Years before, Donnie had talked with Mr. Burrowes about returning to Boys Home, but at the time his career was well on its way. Life and family, however, moved him toward a return. Donnie married his childhood sweetheart, whom he began dating in high school. The two of them and their family moved back to Covington, and Donnie went to work for Westvaco. They had been back in the area for three years when the position of executive director at Boys Home opened.
The associate director approached Donnie to apply for the position. “I didn’t feel like an electrical engineer with an M.B.A. fit the criteria, because they were looking for someone in the social services field,” Donnie says. But his commitment to the institution and his interest in its continued success impressed the search committee, and they chose to hire him. Donnie began his role as executive director in 1985; more than 35 years later, his commitment remains every bit as strong.
Walter did not come to Boys Home by himself. He came here with his two brothers. Having his brothers also at Boys Home made the transition to residential living a little easier. Walter was a good student and, after leaving Boys Home, graduated from high school.
Inspired to continue his education, Walter attended college and received his Bachelor of Arts degree from the University of Virginia and a Master of Divinity from Virginia Theological Seminary. He was ordained to the priesthood and served several parishes in Maryland and New Jersey.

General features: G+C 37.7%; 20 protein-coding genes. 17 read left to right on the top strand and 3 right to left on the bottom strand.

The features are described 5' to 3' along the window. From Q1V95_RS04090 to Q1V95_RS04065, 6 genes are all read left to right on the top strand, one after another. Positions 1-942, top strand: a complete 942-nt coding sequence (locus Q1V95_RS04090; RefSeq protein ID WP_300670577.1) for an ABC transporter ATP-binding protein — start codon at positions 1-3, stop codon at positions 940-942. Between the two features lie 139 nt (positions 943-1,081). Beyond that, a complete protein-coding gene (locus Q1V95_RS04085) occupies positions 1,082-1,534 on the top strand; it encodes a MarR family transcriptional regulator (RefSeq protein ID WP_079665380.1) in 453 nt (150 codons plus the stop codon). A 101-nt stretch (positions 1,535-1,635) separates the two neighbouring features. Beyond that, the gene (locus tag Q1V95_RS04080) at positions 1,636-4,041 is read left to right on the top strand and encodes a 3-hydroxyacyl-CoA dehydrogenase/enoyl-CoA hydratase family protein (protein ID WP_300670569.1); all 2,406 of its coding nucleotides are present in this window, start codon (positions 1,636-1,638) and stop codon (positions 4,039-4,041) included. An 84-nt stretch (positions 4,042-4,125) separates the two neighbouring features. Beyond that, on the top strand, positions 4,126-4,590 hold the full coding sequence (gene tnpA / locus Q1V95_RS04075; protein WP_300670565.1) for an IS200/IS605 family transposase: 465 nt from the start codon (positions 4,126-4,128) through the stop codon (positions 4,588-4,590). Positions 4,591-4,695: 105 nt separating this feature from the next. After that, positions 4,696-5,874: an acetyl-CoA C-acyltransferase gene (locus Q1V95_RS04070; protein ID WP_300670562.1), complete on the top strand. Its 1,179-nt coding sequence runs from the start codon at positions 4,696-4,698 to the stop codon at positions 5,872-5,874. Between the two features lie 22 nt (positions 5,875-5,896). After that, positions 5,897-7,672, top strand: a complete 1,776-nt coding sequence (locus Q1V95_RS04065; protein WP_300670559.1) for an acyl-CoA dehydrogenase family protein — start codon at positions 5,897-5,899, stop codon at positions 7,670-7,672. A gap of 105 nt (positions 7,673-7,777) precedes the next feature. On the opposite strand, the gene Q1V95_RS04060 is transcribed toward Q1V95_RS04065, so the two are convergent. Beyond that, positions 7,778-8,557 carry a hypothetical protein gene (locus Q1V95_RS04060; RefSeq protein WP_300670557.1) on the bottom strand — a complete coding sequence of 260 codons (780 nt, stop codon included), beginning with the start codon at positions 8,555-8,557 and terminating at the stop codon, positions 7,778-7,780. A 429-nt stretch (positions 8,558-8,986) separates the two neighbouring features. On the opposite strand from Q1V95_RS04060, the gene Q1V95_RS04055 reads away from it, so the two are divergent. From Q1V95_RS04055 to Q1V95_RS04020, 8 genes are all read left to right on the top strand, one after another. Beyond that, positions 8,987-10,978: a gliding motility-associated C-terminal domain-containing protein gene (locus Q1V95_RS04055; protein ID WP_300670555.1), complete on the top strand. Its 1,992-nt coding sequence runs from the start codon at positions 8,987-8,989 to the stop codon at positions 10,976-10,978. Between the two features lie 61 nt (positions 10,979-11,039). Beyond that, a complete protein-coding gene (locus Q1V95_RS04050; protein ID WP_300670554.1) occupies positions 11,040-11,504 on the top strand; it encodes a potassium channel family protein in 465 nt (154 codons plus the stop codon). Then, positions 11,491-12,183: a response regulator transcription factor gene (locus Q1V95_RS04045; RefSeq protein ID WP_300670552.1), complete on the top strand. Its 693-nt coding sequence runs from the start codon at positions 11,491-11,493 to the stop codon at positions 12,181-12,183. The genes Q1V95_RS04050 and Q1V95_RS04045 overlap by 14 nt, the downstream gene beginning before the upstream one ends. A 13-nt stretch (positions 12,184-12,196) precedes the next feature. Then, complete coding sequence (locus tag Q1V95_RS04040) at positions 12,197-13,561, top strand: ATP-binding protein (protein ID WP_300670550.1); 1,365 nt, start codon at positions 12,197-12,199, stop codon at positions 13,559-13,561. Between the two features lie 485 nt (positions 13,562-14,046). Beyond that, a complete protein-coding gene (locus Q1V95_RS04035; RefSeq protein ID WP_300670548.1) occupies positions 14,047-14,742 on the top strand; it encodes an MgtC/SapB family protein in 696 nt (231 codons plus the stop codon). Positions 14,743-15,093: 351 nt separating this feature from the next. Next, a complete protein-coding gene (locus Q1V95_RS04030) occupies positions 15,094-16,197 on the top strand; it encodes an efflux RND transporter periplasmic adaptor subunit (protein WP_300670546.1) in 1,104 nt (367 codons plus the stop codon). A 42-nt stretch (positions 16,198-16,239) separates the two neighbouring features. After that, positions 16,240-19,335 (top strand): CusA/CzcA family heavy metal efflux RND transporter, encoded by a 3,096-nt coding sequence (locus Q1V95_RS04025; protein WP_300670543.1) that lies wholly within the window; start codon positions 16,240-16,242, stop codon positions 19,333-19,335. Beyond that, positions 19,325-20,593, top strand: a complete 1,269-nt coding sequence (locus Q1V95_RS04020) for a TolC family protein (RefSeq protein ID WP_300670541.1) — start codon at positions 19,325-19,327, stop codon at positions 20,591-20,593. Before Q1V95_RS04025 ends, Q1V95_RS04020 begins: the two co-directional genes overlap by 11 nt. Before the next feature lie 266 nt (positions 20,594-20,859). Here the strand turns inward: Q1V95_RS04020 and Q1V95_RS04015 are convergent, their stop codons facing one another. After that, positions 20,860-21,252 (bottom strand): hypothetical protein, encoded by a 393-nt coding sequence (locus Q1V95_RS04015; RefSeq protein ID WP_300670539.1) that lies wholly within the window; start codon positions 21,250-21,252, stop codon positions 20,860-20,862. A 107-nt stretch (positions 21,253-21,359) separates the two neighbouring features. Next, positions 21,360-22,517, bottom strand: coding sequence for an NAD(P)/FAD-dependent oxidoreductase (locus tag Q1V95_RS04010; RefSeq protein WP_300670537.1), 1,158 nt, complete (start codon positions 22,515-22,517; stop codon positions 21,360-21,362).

Walter earned a Doctor of Ministry from Drew University. Although officially retired, he currently donates his expertise in assisting at a local parish, sharing worship duties, serving on the pastoral care committee and overseeing grief ministries. His wife is a real estate agent. They have three grown children and ten grandchildren.
Larry arrived at Boys Home at the young age of 6. Small in stature, Larry was a favorite of the housemothers. He soon learned that studying was necessary for a good education. A student of Boys Home for 12 years, Larry participated in the baseball and basketball sports program. His shining star, however, was earning the first Eagle Scout award for the Boys Home Troop 6, with 35 merit badges.
All of the studying and hard work paid off, as he graduated from VMI in 1955, majoring in English. He was the co-founder of the Boys Home Alumni Association and was inducted into the Hall of Fame in 1998 as a charter member. Larry was recognized for his significant accomplishments since leaving Boys Home.
Larry retired as Senior Vice President for Bank One Corporation. He resides in Kentucky, is an experienced golfer and has been a frequent visitor and motivational speaker at Boys Home.
After several attempts to find a suitable foster home for him, Jerimia came to Boys Home at the age of eleven. His CASA worker initiated the placement at Boys Home where she thought he would receive the support, care and structure that he needed. It wasn’t until years later that this woman’s vision for Jerimia became a reality.
As a young child, Jerimia had been in charge of caring for his younger siblings and making his own decisions – he was a defiant, stubborn teenager that taxed the patience of many staff members at Boys Home.
As he matured, he found achievement in art, scouts and sports, later becoming an Eagle Scout from Troop 66 at Boys Home. He held an off-campus job, graduated from high school and became a responsible, dependable citizen.
After graduation, in 2001, he joined the U.S. Army as a truck driver. He remains in the armed forces today in movement control, currently on his 5th deployment to the Middle East. J.F. maintains contact with his biological family, but he is also a close member of the Boys Home family. Jerimia is married and has a young daughter.